This is the title in Swedish of a book by Göran Persson Sweden’s Statsminister for 10 years, 1996-2006. The book has its own Wikipedia web page (in Swedish only): Den som är satt i skuld är icke fri. The book is an autobiographical account of his time as Statsminister.
I have discussed the wider problem of government debts and their impact on member states of the EU in a recent post: Poverty and Corruption in the EU. Here I just want to emphasise the high price Swedes have had to pay for this freedom. It does not come without considerable sacrifice, and the 20 years of the Persson and Reinfeldt Governments combined on top of the Carlsson Government add up to a considerable period of sustained public sector cuts. Even the deficit of the Bildt Government of 1991-1994 was made up by the Carlsson Government:
“Following the assassination of Olof Palme in 1986 Ingvar Carlsson became the new Prime Minister or Statsminister and party leader. Together with Minister for Finance Kjell-Olof Feldt, the government turned a budget deficit of 90 billions SEK to a surplus of a few hundred billion SEK, which led to large investments and record low unemployment. As Prime Minister he also carried out a comprehensive reform of the tax system. But Sweden’s economy would start deteriorate more in the early 1990s. In 1990 the Carlsson cabinet resigned after failing to gain majority for economic reforms, but was reinstated immediately with a slightly changed agenda.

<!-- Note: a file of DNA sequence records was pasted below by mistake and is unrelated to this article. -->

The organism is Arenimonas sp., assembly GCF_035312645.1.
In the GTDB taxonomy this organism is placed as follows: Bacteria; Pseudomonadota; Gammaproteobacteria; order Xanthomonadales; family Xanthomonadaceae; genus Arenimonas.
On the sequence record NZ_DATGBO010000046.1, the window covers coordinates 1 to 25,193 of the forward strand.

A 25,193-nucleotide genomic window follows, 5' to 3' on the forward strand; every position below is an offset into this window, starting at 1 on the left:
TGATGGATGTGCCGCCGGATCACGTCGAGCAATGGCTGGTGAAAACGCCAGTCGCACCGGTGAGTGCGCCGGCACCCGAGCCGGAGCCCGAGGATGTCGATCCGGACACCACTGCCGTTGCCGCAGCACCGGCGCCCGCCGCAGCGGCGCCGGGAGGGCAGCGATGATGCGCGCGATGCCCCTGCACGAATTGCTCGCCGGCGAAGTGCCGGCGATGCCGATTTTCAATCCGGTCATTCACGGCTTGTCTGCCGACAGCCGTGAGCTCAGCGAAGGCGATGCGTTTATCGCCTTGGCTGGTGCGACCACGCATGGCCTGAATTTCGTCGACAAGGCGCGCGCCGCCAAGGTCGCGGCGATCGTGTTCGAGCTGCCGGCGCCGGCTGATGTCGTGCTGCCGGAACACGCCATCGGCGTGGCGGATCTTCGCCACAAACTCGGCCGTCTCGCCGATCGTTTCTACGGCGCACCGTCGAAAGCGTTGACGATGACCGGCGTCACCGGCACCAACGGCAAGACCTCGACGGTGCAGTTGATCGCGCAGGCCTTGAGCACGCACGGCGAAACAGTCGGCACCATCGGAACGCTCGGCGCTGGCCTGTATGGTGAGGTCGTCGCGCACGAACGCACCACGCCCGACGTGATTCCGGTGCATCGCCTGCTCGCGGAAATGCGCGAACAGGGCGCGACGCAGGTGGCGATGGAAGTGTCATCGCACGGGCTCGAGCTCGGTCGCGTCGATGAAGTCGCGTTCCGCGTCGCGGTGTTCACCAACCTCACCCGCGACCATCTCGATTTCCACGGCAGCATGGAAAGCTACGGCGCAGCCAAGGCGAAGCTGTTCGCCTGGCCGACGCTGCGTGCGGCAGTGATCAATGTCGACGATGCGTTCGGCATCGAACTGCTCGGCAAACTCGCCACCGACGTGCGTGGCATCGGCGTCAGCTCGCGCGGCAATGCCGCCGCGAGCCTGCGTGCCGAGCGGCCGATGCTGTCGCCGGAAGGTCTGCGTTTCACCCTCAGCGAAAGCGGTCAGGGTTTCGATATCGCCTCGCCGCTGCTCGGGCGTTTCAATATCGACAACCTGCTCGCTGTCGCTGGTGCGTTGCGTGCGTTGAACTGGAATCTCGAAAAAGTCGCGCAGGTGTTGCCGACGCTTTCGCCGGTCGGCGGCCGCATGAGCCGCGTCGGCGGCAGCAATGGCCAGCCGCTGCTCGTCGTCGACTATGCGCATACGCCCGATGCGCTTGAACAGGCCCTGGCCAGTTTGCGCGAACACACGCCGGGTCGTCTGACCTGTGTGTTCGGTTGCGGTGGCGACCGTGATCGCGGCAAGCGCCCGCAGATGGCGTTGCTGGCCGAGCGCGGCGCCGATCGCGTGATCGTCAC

The Social Democrats lost the elections in 1991, but Carlsson returned to power after the elections in 1994.
After three years in opposition and an election victory in 1994 elections, Carlsson could re-form a government. This government put focus on cleaning up the Swedish Government finances, and it was assigned to the newly appointed Minister of Finance Göran Persson. The government period was tough and it was strongly criticised by trade unions and party members for all cut-backs and tax increases that were made.” https://en.wikipedia.org/wiki/Ingvar_Carlsson
So with the exception of the Bildt Government of 1991-94 the state budget was kept in balance. But it was done only be continually pruning/cheese-slicing budgets which affected all public expenditures, including health, education and welfare. It also resulted in a huge backlog of railway expenditure to maintain and upgrade the rail network, a backlog that grew bigger and bigger.
Defence was also cut back severely, especially after the end of the USSR. Year after year defence expenditure was cut, eventually disestablished entire units. I will return to this in the next post on Sweden and NATO.
These last two cuts – made by both the Persson and the Reinfeldt administrations – will take a lot of money to make up, if they ever are made up.